Mr Toledo recognises the need for reform. ‘The adoption process lasts years,’ he explains. ‘We have children who come to us after having stayed at previous foster homes – they have lived a completely institutionalised life.’
International adoption was banned in Bolivia in 2002. Today, U.S. parents wishing to adopt here must first become legal residents, which lengthens the process drastically. Such was the case of the Wieseman family from Colorado, who recently made headlines for waiting over three years to bring their adopted HIV-positive daughter home. Visa issues and other obstacles have resulted in five times fewer US adoptions from Bolivia over the past decade.
For the lucky few who find a home abroad, adopted life is not as blissful as one might hope. Former Bolivian Express interns, Catey and Christof, both wrote personal articles mapping the search for their birth parents, admitting to feeling caught between their Bolivian and adopted identities – ‘a limbo of sorts’, as Catey put it.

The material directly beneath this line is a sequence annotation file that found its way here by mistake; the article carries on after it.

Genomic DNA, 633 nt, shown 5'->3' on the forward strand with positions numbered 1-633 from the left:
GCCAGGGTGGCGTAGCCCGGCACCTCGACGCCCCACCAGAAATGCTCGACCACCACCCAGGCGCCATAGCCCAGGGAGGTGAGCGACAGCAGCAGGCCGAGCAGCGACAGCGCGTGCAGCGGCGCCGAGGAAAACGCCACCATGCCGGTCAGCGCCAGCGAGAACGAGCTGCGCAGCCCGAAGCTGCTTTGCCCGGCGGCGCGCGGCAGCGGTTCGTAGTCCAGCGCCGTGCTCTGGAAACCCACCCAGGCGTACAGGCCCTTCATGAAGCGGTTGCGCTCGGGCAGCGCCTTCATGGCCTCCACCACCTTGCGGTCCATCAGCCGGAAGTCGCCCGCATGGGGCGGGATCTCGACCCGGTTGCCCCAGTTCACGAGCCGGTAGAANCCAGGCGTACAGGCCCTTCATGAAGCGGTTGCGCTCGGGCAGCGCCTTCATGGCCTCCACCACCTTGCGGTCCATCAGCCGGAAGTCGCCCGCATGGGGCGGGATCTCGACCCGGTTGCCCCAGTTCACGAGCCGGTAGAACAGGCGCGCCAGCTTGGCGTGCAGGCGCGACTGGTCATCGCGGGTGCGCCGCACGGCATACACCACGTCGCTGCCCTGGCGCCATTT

For all 320,000 orphans to find homes with Bolivian families, one out of every 13 people aged 15 to 62 (who live above the poverty line) would have to adopt a child. With limited foreign adoptions and too few families in Bolivia to adopt, many orphans will never find a home.
Yet the children I meet at the foundation seem untouched by these issues. Shouts of ‘¡Mano! ¡Mano!’ ring through the playground and into the suburbs. A group football match on a pitch nearby follows my conversation with Alfredo. I realise that he is not an exception. All of the orphans here possess a zest for life unlike others of their age. Years of hardship and abandonment have left them with a unique vivacity. Families come in all forms, and surely these brothers form part of one.